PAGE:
Stealing Breakfast

Well maybe stealing isn’t the right word, but it sure felt like it.  This morning I was running late for the bus, or more specifically the Teacher Van that runs between Nanhu campus and the Shoyi campus and ended up having to run, bag in hand to catch it.

When I got finally got seated and settled, one of the male teachers sitting directly behind me started up a conversation with me.

“Good morning” he said.

“Hello.  How are you.” I replied.

“Have you had breakfast?” he asked.

“No, actually.  I was running late this morning” I said, pausing to catch my breath from the run to the bus.

“I have two baozi here if you would like them” he offered.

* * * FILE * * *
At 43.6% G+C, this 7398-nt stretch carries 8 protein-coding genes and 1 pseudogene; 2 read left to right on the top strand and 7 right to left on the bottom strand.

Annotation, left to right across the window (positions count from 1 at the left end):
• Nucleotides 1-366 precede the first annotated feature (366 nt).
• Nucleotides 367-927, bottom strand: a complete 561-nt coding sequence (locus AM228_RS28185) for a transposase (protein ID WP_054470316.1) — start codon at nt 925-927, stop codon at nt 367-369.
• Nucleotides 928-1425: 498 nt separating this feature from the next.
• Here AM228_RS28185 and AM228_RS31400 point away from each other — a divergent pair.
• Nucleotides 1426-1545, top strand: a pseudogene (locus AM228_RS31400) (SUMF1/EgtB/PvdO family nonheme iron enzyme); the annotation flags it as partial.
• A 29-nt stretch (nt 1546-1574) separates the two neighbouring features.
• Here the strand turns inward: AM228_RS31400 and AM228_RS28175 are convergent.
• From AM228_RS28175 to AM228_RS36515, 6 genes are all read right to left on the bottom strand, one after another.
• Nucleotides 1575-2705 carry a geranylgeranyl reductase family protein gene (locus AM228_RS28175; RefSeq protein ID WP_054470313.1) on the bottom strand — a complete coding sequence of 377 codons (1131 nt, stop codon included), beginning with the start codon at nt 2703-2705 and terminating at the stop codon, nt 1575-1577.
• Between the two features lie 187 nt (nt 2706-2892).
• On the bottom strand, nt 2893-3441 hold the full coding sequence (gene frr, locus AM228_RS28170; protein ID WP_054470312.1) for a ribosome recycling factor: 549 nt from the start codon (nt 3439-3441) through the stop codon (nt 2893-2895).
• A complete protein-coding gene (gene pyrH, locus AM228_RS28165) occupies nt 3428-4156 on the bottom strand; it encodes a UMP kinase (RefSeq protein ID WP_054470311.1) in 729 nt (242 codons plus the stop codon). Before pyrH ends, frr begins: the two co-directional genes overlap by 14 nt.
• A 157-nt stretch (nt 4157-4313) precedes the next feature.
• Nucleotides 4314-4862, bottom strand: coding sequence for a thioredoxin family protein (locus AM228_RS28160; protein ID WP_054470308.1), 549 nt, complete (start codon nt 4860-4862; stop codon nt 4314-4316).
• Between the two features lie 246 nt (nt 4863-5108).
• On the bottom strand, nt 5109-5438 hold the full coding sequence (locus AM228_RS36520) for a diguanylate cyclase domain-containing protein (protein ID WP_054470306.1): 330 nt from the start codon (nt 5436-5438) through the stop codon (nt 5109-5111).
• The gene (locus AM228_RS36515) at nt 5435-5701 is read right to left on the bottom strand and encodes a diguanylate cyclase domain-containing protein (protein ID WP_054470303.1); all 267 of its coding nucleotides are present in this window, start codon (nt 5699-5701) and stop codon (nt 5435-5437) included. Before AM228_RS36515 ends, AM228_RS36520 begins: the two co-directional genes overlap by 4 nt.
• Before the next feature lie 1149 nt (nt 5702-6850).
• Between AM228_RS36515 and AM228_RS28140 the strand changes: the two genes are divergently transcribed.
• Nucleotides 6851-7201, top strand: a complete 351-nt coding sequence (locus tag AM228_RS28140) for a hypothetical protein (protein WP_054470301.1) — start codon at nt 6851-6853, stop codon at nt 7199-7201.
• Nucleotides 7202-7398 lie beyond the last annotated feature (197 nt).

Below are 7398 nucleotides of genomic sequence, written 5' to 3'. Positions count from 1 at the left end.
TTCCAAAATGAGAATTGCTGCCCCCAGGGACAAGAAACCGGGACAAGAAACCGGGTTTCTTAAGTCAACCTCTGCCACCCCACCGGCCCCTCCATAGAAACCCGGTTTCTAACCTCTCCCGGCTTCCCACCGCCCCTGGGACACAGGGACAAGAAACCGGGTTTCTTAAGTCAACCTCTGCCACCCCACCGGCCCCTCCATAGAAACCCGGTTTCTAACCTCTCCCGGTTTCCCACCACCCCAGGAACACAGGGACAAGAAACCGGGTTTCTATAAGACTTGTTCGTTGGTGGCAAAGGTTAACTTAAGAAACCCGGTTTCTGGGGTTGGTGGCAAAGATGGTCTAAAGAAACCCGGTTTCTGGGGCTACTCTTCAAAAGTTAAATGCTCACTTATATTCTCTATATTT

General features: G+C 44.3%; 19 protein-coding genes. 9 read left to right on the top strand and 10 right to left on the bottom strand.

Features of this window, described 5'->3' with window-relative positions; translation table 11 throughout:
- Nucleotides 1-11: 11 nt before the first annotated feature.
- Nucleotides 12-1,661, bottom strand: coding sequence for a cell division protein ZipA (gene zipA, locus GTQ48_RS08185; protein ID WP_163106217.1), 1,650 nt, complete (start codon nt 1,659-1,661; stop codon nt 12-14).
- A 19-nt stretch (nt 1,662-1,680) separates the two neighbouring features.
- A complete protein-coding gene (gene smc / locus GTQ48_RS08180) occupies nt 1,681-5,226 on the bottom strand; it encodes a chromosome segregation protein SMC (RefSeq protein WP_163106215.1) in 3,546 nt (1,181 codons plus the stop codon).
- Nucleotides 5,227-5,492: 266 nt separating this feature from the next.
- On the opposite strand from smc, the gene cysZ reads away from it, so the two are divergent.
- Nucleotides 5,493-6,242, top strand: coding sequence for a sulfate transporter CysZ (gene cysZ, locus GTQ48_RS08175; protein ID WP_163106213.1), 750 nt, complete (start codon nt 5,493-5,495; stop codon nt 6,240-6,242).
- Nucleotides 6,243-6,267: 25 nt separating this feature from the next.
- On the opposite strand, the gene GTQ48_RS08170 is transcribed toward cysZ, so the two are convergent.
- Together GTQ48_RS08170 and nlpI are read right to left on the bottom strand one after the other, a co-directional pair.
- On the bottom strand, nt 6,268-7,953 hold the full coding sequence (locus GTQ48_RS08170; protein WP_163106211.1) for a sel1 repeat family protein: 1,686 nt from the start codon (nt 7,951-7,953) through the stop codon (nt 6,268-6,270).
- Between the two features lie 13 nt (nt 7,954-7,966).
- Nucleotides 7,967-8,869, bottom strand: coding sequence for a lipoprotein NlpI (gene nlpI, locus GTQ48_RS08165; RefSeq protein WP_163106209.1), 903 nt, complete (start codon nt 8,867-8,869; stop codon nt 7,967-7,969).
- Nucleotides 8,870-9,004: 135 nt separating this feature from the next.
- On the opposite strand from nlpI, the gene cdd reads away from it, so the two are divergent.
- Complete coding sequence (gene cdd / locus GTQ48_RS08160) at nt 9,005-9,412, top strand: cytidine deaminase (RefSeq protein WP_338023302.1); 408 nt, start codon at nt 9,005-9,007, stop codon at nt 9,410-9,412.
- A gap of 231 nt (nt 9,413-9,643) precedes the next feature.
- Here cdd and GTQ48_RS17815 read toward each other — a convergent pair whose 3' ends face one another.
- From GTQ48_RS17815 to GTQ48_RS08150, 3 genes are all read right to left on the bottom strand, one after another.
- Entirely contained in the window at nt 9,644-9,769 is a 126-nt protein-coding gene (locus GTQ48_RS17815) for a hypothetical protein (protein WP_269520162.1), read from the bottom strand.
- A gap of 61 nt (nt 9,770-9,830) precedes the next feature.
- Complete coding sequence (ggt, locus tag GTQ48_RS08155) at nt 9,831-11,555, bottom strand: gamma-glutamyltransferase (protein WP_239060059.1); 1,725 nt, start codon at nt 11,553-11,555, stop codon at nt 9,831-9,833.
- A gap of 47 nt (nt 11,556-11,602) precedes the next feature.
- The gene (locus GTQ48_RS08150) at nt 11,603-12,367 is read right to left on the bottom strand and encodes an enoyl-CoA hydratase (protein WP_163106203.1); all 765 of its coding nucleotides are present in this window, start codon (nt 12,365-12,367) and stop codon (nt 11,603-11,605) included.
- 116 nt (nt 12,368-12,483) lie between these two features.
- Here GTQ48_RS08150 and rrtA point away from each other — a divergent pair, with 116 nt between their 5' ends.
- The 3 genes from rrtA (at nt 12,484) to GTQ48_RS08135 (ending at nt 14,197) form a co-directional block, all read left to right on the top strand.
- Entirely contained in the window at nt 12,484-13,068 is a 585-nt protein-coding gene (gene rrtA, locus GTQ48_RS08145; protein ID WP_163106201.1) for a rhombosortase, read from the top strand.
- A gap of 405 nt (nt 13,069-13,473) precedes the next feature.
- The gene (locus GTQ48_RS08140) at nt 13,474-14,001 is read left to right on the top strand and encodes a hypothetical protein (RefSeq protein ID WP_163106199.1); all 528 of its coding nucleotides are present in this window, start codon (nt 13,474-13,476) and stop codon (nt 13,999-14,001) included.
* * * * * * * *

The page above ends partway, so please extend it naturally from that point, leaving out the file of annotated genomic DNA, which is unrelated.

“Are you sure?” I asked.

“Of course” he answered.


So the whole time I’m thinking that he must have gone to the street vendor early and gotten extra baozi because, of course in English, if you ask someone if they have eaten it is a genuine question, deserving of an honest answer.

In China however, that is not the case.

I asked my students about this when I got to class and they informed me that asking “Ni chur la ma?” or literally “have you eaten?” is a typical greeting, not a question of what you had for breakfast.  Kind of like in America when we say “How are you?” the typical response is “Good, and you?” rather than telling the person everything that went wrong with you day so far.

So the moral of the story is that I took my friend’s breakfast, and don’t know how to make it right.  I think perhaps next week I will stop by the shop early and pick up extra baozi myself to share if he is on the bus again, and ask casually “Ni chur la ma?”


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